Speaking with “Voices of Marginality”

On Saturday, I had the opportunity to discuss the “Ask a Minority Project” with two students directly involved with the creation of the project. I met with Danae Smith, president of the Black Student Union, and Michael Aiyar, student employee of the Diversity Center.

We had been unable to arrange a meeting prior to the publication of my last article regarding the project so we took this as an opportunity to discuss the intentions and goals behind the project. I raised concerns in the previous article other students may have had, however I feel it is important to hear from individuals directly behind the project.

It was pointed out to me by Smith that in my previous article I stated that the questions taken from the boxes would be answered via the groups’ Facebook page, Voices of Marginality, but that in reality there will be a panel held at some point for students to attend where questions will be addressed. One of my concerns was that the questions would be addressed on Facebook, but I do believe that the panel is a much better way to create a discussion.

Smith also explained that the project was started because “some comments that were targeting minority groups were made on the Confessions page [on Facebook] and pretty much every minority group on campus has been targeted… so we came up with this idea that wouldn’t require extra funding…” The fact that so many minority groups were being singled out through the University of Puget Sound Confessions page is concerning, and although I did discuss some potential risks involved with the “Ask a Minority” project, it is important that the comments made are addressed.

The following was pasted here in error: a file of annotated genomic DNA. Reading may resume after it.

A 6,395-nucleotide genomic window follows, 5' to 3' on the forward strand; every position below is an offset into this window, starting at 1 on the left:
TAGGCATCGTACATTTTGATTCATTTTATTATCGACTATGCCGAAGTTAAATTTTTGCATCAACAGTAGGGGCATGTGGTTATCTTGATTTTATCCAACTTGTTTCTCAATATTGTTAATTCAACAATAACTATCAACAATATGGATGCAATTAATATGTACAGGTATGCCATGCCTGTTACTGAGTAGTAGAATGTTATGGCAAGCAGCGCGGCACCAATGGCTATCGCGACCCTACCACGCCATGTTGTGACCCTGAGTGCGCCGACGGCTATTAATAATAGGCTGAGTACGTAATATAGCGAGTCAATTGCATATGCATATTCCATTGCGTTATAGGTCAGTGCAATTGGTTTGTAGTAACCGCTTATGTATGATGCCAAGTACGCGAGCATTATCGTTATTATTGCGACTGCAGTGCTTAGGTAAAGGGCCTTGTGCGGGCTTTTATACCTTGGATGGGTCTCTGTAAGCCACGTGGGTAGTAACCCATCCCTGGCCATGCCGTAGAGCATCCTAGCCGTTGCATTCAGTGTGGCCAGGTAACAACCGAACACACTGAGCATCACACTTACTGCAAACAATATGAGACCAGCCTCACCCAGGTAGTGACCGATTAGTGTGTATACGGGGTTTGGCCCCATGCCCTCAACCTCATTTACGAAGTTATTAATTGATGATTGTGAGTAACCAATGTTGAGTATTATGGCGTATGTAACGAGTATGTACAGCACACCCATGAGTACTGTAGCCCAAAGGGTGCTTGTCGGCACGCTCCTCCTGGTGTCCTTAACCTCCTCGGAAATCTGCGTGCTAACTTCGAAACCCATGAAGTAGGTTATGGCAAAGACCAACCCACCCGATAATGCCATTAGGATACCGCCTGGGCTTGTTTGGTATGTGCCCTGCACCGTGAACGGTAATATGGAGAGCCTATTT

ASUPS did express concern about some of the posts made on the Confessions page in an email sent out to students in February.  Aiyar described the project as stemming from “us [Student Diversity Center] leaders coming together… in addition to what ASUPS did… but we don’t normally do things all as one big group.”

He also explained that the reasoning behind the project comes from the idea of empowerment for those students targeted in certain posts since the page cannot be censored and “people are just gonna say what they’re gonna say and people are gonna think what they’re gonna think.”

It is true that people will have certain opinions and want to voice those opinions in one way or another, and it is possible that when those opinions are voiced publicly, they can be used to spark a meaningful discussion.

Aiyar described the positive aspect of this project as the fact that while the questions are not being asked in person, “the response is,” essentially “putting a name to a face” in the process.

Smith also explained that the questions being asked in the boxes are different from the comments on the Confessions page because “they’re more thoughtful… and even though they do show some basic underlying confusion… I don’t think they’re coming from a place of malintent.”

Having heard the story behind this project and learning about the intentions, it becomes clearer and easier to understand.

As I discussed in my previous article, I do not think the project is necessarily a problem or that the intentions of the creators was to create a problem. Instead, I believed quite the contrary, and through discussion the project with Aiyar and Smith, I now know this to be true.

Although the concerns I had about the project initially are not completely gone from my mind, I do believe that the development of this project has created an important dialogue and that there is potential for the upcoming panel to continue to create a meaningful discussion.